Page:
An unsightly nuisance
Boxwood blight is a disease caused by the non-native fungus Calonectria pseudonaviculata. All species and varieties of boxwood are considered susceptible with English and American boxwood being most severely affected. While Asian species of boxwoods as well as hybrids with Asian parents can become infected, they typically demonstrate a greater level of tolerance. Boxwood blight can cause rapid defoliation and death of boxwood plants, but it is a manageable disease.
The disease thrives in warm temperatures and high humidity so instances of boxwood blight will increase in years that have long, wet summers. It is often introduced when new shrubs infected with the disease are purchased and planted in a landscape. With this in mind, tolerant species should be selected for any new plantings. When a new boxwood is added to a landscape, it should be kept separate from existing shrubs and monitored for signs of the disease before planting.
The disease is also easily spread via pruning tools, clothing or other equipment that comes in contact with the pathogen’s spores so it is important to sanitize tools and avoid working with healthy boxwoods after working with infected ones.
Since discovery of the disease in the U.S. in 2011, boxwood blight has spread rapidly and can now be found in most states.
The first signs of boxwood blight are circular spots on leaves and dark lesions on twigs, also called cankers. It is easy to miss early signs because shortly after infection, the shrub will turn brown or straw-colored and begin to lose its leaves. In severe cases, complete loss of leaves can occur in as little as one week after infection.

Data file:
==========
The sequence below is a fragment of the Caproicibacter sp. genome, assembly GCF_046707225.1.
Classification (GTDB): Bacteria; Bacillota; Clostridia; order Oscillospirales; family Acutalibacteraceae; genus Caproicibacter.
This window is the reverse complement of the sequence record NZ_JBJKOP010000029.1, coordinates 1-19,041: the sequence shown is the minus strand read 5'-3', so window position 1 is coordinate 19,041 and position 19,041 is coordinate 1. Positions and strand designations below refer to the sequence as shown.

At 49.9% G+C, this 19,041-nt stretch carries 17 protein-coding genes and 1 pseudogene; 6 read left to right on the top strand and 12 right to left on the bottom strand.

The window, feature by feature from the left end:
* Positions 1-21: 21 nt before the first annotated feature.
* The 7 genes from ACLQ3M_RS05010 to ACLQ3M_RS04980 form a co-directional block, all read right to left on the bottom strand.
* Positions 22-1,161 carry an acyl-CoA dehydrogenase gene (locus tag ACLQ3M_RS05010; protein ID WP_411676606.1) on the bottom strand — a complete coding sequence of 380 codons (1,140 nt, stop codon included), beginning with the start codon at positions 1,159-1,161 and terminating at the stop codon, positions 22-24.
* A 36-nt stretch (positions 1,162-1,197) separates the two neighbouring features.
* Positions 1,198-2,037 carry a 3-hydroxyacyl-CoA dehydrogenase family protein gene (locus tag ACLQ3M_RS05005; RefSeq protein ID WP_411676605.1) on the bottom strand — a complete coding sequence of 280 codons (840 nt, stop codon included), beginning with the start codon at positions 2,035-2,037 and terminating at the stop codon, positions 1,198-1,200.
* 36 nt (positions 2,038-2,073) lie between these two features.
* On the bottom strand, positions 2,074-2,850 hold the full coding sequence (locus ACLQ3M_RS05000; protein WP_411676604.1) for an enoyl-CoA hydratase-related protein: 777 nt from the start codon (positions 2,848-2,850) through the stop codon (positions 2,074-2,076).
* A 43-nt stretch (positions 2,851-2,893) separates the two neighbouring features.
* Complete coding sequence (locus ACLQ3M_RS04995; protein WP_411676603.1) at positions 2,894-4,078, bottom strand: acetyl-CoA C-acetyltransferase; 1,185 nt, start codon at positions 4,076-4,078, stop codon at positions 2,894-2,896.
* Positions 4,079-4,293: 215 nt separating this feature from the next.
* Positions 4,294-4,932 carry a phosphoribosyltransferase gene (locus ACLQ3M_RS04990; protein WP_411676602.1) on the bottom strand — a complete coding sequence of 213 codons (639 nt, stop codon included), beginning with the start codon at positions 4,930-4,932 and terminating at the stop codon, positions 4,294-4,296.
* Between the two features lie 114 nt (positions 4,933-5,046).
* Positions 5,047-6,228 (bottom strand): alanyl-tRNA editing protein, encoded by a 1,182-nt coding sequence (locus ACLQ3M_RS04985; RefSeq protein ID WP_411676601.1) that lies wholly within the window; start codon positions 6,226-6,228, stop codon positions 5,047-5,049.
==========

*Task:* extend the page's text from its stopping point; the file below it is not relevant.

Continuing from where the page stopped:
Management of the disease is best achieved by combining a number of different tactics. The first step is selection of tolerant species that are carefully monitored when added to a landscape. Proper sanitation of any tools or equipment used on or near boxwoods is also critical.
Planting new boxwoods in full sun will help create an environment that is unfavorable to disease development. New and existing plantings should also be mulched to make it more difficult for the disease to spread.
Severely diseased plants should be removed, but note that the fungus persists in the soil for many years so if there are other boxwoods on the site or plans to add them, appropriate preventative treatments will be required. Applications should be made monthly or biweekly depending on a number of factors including the season and weather conditions. The summer and early fall months are the most critical times, especially when there are high levels of rainfall.